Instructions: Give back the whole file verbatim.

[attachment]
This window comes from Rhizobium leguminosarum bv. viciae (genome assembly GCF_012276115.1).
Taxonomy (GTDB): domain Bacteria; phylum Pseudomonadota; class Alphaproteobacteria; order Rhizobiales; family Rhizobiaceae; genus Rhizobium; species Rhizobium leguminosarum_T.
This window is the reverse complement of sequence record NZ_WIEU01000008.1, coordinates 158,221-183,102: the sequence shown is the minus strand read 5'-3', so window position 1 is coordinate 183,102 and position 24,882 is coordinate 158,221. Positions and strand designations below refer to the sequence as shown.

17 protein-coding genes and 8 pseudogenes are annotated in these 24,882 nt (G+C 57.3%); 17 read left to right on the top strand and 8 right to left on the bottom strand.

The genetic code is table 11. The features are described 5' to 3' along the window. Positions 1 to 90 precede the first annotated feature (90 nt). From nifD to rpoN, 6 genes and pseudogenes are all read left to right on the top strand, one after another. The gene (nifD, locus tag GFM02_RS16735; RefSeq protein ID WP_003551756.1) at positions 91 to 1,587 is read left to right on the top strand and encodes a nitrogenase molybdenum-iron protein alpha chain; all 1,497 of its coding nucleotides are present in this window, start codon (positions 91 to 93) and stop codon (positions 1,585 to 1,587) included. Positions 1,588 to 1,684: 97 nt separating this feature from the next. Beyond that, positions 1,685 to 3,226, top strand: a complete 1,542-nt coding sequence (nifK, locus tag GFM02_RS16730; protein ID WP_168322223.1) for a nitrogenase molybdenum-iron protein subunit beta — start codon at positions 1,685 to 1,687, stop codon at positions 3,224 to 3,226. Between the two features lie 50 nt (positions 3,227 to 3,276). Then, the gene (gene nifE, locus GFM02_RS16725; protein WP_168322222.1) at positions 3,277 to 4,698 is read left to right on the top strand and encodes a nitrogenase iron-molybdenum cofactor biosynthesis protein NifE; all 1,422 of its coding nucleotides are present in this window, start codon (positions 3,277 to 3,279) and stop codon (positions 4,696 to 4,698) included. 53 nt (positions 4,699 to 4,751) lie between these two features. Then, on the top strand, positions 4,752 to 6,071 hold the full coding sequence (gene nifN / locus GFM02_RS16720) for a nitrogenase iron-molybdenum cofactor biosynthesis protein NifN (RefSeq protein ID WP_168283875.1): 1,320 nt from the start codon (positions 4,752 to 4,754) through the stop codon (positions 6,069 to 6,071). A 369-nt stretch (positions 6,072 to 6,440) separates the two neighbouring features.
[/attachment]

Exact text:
This window comes from Rhizobium leguminosarum bv. viciae (genome assembly GCF_012276115.1).
Taxonomy (GTDB): domain Bacteria; phylum Pseudomonadota; class Alphaproteobacteria; order Rhizobiales; family Rhizobiaceae; genus Rhizobium; species Rhizobium leguminosarum_T.
This window is the reverse complement of sequence record NZ_WIEU01000008.1, coordinates 158,221-183,102: the sequence shown is the minus strand read 5'-3', so window position 1 is coordinate 183,102 and position 24,882 is coordinate 158,221. Positions and strand designations below refer to the sequence as shown.

17 protein-coding genes and 8 pseudogenes are annotated in these 24,882 nt (G+C 57.3%); 17 read left to right on the top strand and 8 right to left on the bottom strand.

The genetic code is table 11. The features are described 5' to 3' along the window. Positions 1 to 90 precede the first annotated feature (90 nt). From nifD to rpoN, 6 genes and pseudogenes are all read left to right on the top strand, one after another. The gene (nifD, locus tag GFM02_RS16735; RefSeq protein ID WP_003551756.1) at positions 91 to 1,587 is read left to right on the top strand and encodes a nitrogenase molybdenum-iron protein alpha chain; all 1,497 of its coding nucleotides are present in this window, start codon (positions 91 to 93) and stop codon (positions 1,585 to 1,587) included. Positions 1,588 to 1,684: 97 nt separating this feature from the next. Beyond that, positions 1,685 to 3,226, top strand: a complete 1,542-nt coding sequence (nifK, locus tag GFM02_RS16730; protein ID WP_168322223.1) for a nitrogenase molybdenum-iron protein subunit beta — start codon at positions 1,685 to 1,687, stop codon at positions 3,224 to 3,226. Between the two features lie 50 nt (positions 3,227 to 3,276). Then, the gene (gene nifE, locus GFM02_RS16725; protein WP_168322222.1) at positions 3,277 to 4,698 is read left to right on the top strand and encodes a nitrogenase iron-molybdenum cofactor biosynthesis protein NifE; all 1,422 of its coding nucleotides are present in this window, start codon (positions 3,277 to 3,279) and stop codon (positions 4,696 to 4,698) included. 53 nt (positions 4,699 to 4,751) lie between these two features. Then, on the top strand, positions 4,752 to 6,071 hold the full coding sequence (gene nifN / locus GFM02_RS16720) for a nitrogenase iron-molybdenum cofactor biosynthesis protein NifN (RefSeq protein ID WP_168283875.1): 1,320 nt from the start codon (positions 4,752 to 4,754) through the stop codon (positions 6,069 to 6,071). A 369-nt stretch (positions 6,072 to 6,440) separates the two neighbouring features.